Consumed content does not have a uuid. Unable to continue. -- QBI links with Japanese neuroscience team - Queensland Brain Institute - The University of Queensland, Australia

Status message

Consumed content does not have a uuid. ==
26 November 2008

The Queensland Brain Institute (QBI) has established formal research ties with Japan’s most prestigious medical school, the Keio University School of Medicine in Tokyo.

The Queensland Brain Institute (QBI) has established formal research ties with Japan’s most prestigious medical school, the Keio University School of Medicine in Tokyo.

QBI Director Professor Perry Bartlett said the Keio University School of Medicine was recognised around the world for its teaching excellence and leading research into neural stem cells.

“The synergies between Keio University and QBI promise some exciting collaborations,” Professor Bartlett said.

“Like the Queensland Brain Institute, researchers at the Keio University's Department of Physiology are also seeking to elucidate the basic mechanisms of brain function and development.

“Both research groups are seeking to develop new therapeutic strategies for the treatment of neurological diseases and injury,” he said.

Recently the Keio University School of Medicine Department of Physiology – under Professor Hideyuki Okano – has been working to isolate stem cells from bone marrow.

Professor Okano is internationally recognised for his research on the development and regeneration of cells of the nervous system.

A Memorandum of Understanding between QBI and the Keio University School of Medicine was signed at QBI on Wednesday, 26 November.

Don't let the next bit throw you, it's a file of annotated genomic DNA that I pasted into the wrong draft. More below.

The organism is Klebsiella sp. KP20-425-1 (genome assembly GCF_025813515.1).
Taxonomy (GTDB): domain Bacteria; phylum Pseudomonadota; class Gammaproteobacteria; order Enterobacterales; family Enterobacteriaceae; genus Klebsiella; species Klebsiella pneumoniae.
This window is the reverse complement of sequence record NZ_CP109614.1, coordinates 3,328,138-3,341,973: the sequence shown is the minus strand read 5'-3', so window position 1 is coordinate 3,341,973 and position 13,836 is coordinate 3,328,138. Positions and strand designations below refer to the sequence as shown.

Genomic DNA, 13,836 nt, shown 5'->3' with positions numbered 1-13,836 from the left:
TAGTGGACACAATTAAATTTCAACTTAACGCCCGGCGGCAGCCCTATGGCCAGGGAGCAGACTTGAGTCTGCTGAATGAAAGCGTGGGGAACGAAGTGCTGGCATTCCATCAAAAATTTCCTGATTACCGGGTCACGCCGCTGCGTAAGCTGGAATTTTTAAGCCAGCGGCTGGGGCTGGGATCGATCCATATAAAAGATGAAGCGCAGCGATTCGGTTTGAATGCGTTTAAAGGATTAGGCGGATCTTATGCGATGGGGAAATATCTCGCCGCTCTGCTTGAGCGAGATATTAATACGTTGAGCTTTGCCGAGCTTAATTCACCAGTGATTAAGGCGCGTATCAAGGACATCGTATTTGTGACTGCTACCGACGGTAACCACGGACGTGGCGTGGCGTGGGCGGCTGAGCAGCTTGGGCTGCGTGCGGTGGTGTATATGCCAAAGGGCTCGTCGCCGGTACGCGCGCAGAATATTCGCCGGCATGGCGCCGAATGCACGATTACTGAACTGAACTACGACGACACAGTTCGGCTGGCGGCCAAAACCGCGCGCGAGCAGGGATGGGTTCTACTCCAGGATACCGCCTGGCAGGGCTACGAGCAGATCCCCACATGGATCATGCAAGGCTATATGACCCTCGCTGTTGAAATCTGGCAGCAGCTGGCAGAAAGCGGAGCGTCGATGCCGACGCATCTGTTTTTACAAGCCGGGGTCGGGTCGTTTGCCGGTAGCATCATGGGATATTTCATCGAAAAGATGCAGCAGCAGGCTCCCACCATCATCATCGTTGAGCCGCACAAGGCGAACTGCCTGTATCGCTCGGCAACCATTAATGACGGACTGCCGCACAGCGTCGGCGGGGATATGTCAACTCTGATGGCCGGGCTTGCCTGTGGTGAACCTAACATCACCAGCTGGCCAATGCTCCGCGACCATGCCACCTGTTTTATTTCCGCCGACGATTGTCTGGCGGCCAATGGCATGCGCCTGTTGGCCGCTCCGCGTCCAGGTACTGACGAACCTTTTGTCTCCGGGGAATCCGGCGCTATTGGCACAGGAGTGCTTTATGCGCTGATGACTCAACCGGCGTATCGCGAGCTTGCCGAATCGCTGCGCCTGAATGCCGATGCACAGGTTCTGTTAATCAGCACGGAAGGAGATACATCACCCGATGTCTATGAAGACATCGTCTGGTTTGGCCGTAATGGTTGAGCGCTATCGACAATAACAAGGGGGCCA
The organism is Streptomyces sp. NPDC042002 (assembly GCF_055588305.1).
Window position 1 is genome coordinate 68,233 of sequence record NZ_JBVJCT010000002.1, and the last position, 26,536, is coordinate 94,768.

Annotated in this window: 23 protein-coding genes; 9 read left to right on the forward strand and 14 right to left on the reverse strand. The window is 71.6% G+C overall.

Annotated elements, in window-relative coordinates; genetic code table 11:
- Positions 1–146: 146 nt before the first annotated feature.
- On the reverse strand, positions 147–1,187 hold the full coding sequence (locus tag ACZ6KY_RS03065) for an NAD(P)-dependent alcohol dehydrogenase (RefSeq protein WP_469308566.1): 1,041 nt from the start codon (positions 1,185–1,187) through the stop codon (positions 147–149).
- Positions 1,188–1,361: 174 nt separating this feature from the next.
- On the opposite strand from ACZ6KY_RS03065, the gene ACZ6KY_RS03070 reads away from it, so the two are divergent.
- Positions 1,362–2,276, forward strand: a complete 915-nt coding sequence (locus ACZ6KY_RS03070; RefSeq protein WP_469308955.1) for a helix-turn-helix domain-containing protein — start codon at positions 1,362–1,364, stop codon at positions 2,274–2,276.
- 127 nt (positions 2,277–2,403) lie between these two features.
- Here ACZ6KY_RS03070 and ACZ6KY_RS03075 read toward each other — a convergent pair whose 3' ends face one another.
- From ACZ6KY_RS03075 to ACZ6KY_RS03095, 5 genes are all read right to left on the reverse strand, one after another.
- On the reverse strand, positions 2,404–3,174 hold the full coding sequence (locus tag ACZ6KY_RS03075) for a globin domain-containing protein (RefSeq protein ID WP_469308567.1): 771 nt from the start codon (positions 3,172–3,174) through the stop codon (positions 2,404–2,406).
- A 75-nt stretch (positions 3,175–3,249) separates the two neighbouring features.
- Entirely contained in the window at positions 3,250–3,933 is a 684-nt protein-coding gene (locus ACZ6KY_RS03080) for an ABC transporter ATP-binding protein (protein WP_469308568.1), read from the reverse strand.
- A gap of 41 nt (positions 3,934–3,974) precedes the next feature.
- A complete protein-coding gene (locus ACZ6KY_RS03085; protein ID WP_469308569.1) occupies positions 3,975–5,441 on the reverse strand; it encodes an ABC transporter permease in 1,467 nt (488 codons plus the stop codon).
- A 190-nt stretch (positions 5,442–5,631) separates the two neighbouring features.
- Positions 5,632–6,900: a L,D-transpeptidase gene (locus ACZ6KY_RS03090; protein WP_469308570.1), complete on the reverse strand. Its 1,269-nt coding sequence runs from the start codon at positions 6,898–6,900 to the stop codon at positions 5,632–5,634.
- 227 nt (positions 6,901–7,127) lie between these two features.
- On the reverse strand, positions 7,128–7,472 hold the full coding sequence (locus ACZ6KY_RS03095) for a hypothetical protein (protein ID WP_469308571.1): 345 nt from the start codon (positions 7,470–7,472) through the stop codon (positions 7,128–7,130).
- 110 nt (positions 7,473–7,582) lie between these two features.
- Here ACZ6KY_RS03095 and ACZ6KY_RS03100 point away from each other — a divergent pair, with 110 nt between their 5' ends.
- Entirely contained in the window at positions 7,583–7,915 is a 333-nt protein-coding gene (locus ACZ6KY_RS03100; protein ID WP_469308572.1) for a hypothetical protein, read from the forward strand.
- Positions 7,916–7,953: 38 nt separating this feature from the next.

The agreement will strengthen research cooperation between the QBI and Keio University by paving the way for the exchange of early to mid-career neuroscientists.

The MOU is the fifth strategic research alliance the QBI has made in the Asia–Pacific region during the past three years.

QBI also has research links with the RIKEN Brain Science Institute (Japan), The University of Auckland (NZ), the Chinese Academy of Science – Institute of Neuroscience, the Medical University of South Carolina (USA) and Zeiss Australasia.

Ends

For more information, please contact:
QBI Communications Office
Tel: +61 7 3346 6434

Notes to the Editor
QUEENSLAND BRAIN INSTITUTE
The Queensland Brain Institute was formed in 2003 as part of the Queensland Government’s Smart State Initiative, building on a long history of neuroscience at The University of Queensland. QBI is dedicated to understanding the molecular basis of brain function and applying this knowledge to the development of new therapeutics to treat brain and mental health disorders.

PROFESSOR HIDEYUKI OKANO
Professor Hideyuki Okano is Chairman of the Department of Physiology at Keio University, School of Medicine, Japan

Professor Okano's team at the Keio University
School of Medicine in Tokyo